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Dining hall workers ask UMass Lowell to support its family by providing hazard pay and compensation for lost hours

(Courtesy of UMass Lowell) 

Brigid Archibald
Connector Editor 

With 85 percent of workers laid off, UMass Lowell’s dining hall and cafe workers have created a petition asking for the university to commit to guaranteeing full pay for hours lost due to the closing of the campus. The petition was posted almost two weeks ago and currently has 165 signatures. It has since been updated to ask that the remaining 15 percent of workers receive hazard pay.

“We believe that we, the workers in your dining halls and cafes, should not bear any additional financial burdens during this crisis,” said the petition posted to by the New England Joint Board (NEJB). “Our personal budgets cannot handle this disruption to our earnings. We are urging the university to commit to guaranteeing us full pay for our lost hours of work for the duration of the normal academic semester.”

The petition also says that unemployment will not guarantee enough to meet income for the workers’ basic needs.

“There has been some information from Aramark, but so far, we have not gotten any assurance that they would pay people during this time. It’s two months that folks were counting on, so that is what we are asking the university,” said Aliza Levine, a union representative for NEJB.

The union has launched the same petition, asking for the compensation of dining hall workers at UMass Boston, Salem State University, Endicott College, Curry College and the University of Connecticut.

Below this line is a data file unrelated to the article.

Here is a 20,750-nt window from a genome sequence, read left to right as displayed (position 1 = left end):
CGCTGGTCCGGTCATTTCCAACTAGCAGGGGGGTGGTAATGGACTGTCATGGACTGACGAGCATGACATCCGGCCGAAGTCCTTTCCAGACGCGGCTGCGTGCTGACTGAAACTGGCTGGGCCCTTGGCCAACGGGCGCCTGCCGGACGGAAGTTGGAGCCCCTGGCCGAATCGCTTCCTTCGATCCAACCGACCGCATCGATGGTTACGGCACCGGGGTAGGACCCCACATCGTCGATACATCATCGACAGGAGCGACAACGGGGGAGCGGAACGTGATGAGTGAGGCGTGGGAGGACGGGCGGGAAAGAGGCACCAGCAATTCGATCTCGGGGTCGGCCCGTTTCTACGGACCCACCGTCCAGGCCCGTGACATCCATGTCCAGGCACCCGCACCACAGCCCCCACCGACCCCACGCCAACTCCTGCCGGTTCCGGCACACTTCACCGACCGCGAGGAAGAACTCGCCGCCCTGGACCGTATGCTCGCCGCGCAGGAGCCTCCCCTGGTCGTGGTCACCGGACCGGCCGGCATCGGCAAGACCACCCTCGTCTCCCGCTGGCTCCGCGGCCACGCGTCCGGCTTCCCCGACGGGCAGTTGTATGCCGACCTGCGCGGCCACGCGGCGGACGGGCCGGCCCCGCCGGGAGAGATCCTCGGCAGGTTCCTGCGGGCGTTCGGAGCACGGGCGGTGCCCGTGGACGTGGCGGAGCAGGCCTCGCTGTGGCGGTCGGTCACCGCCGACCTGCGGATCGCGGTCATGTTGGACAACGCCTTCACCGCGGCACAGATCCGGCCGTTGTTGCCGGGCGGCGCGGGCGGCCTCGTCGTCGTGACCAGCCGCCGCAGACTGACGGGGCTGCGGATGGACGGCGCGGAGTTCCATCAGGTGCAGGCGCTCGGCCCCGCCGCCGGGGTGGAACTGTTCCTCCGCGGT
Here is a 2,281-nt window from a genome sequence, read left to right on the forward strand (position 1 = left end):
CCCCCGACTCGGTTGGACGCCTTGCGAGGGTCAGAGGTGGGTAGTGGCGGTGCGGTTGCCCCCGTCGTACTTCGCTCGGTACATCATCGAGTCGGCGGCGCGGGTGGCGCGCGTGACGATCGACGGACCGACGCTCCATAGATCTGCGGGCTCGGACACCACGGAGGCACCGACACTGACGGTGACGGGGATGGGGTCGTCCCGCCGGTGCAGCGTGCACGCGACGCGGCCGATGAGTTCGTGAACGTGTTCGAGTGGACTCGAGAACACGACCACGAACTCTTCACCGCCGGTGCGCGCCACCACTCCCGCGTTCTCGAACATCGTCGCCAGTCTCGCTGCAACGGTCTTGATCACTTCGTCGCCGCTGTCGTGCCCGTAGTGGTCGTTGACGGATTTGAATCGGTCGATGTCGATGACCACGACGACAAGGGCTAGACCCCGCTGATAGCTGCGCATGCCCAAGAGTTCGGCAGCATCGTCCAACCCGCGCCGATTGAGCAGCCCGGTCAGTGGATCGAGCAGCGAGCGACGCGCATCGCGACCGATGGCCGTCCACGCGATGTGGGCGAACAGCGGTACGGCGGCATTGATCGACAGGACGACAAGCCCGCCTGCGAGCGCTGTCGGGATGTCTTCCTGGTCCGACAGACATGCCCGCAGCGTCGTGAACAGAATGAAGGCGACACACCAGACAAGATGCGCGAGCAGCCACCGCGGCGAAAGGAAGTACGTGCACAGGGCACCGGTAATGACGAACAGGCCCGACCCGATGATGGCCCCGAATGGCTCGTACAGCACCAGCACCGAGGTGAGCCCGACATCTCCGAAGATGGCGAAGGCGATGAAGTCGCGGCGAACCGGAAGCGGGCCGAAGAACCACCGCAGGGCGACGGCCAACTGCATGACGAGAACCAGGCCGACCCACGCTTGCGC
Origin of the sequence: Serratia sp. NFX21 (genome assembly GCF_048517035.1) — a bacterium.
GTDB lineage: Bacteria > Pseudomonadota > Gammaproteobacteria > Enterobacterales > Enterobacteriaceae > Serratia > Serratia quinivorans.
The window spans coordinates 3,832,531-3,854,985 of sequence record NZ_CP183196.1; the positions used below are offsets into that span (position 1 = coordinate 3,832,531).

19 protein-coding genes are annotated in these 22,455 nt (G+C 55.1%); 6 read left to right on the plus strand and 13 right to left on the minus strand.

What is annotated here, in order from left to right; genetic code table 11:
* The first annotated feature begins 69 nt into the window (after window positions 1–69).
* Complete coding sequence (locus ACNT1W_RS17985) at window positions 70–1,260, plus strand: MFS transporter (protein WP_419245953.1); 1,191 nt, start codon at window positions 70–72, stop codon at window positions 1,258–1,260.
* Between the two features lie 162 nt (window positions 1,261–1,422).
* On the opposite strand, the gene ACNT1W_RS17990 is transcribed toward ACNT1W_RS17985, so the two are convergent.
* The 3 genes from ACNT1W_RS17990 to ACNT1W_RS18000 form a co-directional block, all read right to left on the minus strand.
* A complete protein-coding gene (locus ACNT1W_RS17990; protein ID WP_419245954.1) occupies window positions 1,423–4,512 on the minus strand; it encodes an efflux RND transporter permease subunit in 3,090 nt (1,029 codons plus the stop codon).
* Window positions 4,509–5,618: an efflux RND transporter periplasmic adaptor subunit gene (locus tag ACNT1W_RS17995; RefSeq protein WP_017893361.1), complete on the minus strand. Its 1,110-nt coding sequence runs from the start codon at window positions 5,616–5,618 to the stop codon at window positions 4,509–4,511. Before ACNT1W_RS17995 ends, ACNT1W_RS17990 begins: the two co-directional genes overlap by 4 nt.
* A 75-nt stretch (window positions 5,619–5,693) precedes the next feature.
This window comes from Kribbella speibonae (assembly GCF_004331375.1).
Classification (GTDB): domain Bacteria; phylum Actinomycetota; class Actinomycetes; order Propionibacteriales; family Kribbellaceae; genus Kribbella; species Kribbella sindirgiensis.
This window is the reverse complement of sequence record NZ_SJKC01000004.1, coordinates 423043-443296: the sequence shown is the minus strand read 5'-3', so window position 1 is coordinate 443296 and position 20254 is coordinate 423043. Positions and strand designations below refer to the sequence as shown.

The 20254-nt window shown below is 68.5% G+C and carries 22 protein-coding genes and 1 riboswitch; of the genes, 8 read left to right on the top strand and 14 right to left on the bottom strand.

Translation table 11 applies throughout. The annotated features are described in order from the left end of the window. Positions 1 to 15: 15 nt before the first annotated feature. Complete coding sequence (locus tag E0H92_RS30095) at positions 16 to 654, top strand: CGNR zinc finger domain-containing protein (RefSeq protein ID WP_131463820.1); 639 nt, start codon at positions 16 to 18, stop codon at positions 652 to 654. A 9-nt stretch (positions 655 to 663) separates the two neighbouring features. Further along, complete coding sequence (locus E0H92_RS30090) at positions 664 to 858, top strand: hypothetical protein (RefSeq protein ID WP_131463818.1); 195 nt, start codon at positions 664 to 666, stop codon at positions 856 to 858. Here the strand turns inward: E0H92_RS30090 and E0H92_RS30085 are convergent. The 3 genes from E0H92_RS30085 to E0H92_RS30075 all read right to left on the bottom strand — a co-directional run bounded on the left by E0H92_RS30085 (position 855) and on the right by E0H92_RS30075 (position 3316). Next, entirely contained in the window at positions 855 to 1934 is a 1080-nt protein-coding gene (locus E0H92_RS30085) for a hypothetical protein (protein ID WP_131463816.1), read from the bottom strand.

“UMass Lowell is grateful to Aramark for its efforts during this unprecedented period to continue providing the reduced number of students remaining on campus with meals and we defer to Aramark regarding discussions it has with its employees,” said UMass Lowell’s University Relations in a comment to the Connector on Wednesday, April 1.

There are currently ongoing conversations between Aramark and the union, but Levine said that they have not received any assurances about pay yet.

“They are treating it like it is any other day. Like it is a summer layoff. They’re not providing nothing,” said Joanna Rojas, the president of UMass Lowell’s Aramark Union. “It is sad because it hurts. It is not our fault—none of it is.”

Rojas has worked at UMass Lowell for six– going on seven– years. She said that dining hall employees save throughout the school year to ensure that they are ready for the summer layoff and can get by during the summer months. The loss of two months’ income has left her and her coworkers wondering how far they can stretch their money and when their last warm meal will be.

“They’re my second family. I have my kids at home, and then I have my students at school,” said Rojas, who also works at the allergy-free station, True Balance, in the South Campus dining hall.

“I am so used to making them cooked meals and knowing whose plate has what and who is allergic to what. I can’t do that from home. I miss them, and I hope they have a good rest of the summer, and I hope they do well.”

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